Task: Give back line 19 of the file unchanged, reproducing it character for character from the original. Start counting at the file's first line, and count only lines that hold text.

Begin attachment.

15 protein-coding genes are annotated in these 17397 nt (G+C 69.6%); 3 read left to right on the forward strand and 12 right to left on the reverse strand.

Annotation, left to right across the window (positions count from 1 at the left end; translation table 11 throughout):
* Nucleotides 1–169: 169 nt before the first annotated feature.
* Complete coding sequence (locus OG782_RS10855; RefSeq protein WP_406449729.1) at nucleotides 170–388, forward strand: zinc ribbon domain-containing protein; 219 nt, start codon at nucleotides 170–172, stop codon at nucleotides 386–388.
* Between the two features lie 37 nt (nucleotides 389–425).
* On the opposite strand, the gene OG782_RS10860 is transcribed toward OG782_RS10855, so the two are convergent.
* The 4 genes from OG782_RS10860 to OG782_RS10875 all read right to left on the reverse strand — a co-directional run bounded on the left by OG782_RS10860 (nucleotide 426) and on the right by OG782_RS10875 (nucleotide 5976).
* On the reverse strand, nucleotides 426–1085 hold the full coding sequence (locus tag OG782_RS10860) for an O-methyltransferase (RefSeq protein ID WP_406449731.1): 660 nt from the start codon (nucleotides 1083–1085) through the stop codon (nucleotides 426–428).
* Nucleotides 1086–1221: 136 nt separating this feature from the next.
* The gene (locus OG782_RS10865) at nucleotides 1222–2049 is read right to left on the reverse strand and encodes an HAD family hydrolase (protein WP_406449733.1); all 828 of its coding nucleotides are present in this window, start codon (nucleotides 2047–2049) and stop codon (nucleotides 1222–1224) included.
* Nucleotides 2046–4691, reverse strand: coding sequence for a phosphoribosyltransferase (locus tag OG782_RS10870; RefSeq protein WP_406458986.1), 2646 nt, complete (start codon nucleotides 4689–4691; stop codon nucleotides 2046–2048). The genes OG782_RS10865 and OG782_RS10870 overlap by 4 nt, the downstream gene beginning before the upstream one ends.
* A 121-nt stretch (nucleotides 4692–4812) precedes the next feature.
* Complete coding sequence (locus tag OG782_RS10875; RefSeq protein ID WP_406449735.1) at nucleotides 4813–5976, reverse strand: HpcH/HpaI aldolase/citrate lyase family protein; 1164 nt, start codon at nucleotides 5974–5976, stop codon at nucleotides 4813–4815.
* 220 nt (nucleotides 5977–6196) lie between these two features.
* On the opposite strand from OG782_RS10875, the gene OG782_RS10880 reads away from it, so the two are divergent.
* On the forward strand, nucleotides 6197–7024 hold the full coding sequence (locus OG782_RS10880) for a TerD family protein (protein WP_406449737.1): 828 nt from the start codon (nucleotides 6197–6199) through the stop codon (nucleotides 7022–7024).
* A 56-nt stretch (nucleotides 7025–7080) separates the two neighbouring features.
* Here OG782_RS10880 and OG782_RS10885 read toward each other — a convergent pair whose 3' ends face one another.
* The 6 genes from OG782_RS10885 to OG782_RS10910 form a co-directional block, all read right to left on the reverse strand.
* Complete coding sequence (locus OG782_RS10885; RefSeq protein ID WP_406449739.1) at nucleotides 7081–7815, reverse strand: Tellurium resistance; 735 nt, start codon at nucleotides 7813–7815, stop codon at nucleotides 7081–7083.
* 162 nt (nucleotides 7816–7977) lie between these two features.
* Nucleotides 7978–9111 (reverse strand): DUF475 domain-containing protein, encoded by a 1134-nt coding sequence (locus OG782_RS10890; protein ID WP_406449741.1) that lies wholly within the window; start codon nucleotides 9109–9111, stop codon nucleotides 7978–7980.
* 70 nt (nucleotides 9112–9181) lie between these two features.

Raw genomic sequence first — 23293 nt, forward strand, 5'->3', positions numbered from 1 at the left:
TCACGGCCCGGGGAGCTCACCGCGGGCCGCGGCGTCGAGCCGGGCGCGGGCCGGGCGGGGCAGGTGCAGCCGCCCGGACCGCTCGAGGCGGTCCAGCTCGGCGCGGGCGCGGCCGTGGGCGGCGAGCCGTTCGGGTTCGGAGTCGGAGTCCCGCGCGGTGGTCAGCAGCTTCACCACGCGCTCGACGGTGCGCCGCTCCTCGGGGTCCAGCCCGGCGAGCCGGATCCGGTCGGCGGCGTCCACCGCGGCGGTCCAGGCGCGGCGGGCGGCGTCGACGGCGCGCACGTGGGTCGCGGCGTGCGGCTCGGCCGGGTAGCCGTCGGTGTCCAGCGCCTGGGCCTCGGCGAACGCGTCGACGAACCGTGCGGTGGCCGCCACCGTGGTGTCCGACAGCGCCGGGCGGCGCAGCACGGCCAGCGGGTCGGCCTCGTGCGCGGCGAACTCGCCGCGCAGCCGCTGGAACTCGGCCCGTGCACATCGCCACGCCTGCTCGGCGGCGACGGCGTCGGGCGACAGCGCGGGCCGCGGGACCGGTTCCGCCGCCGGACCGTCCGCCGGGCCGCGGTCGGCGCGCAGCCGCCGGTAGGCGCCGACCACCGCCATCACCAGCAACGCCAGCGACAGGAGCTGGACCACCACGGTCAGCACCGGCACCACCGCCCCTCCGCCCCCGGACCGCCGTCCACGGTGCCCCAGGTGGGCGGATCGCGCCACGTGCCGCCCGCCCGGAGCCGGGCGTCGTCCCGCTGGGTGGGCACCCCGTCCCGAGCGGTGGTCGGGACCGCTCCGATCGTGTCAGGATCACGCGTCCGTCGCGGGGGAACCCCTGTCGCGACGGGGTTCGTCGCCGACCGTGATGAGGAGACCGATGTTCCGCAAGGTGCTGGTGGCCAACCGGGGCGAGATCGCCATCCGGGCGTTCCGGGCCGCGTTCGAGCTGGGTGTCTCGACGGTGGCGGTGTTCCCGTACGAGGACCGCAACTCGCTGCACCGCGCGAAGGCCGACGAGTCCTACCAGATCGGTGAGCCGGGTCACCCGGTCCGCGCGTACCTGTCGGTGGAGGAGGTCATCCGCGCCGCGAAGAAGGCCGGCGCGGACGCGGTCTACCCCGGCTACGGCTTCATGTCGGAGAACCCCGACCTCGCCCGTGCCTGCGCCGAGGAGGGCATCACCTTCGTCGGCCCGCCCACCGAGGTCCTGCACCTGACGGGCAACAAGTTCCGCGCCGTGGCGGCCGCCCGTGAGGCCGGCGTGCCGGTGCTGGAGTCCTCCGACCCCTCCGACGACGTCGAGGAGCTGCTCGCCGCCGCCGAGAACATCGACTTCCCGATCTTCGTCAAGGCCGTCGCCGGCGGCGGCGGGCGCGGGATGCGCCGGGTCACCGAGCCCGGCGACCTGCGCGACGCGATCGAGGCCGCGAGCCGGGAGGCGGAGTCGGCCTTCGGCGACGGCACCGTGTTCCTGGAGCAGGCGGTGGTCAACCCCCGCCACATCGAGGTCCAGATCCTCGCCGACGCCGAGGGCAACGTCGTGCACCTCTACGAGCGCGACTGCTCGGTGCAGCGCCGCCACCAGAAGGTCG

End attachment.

* The 6 genes from OG782_RS10885 to OG782_RS10910 form a co-directional block, all read right to left on the reverse strand.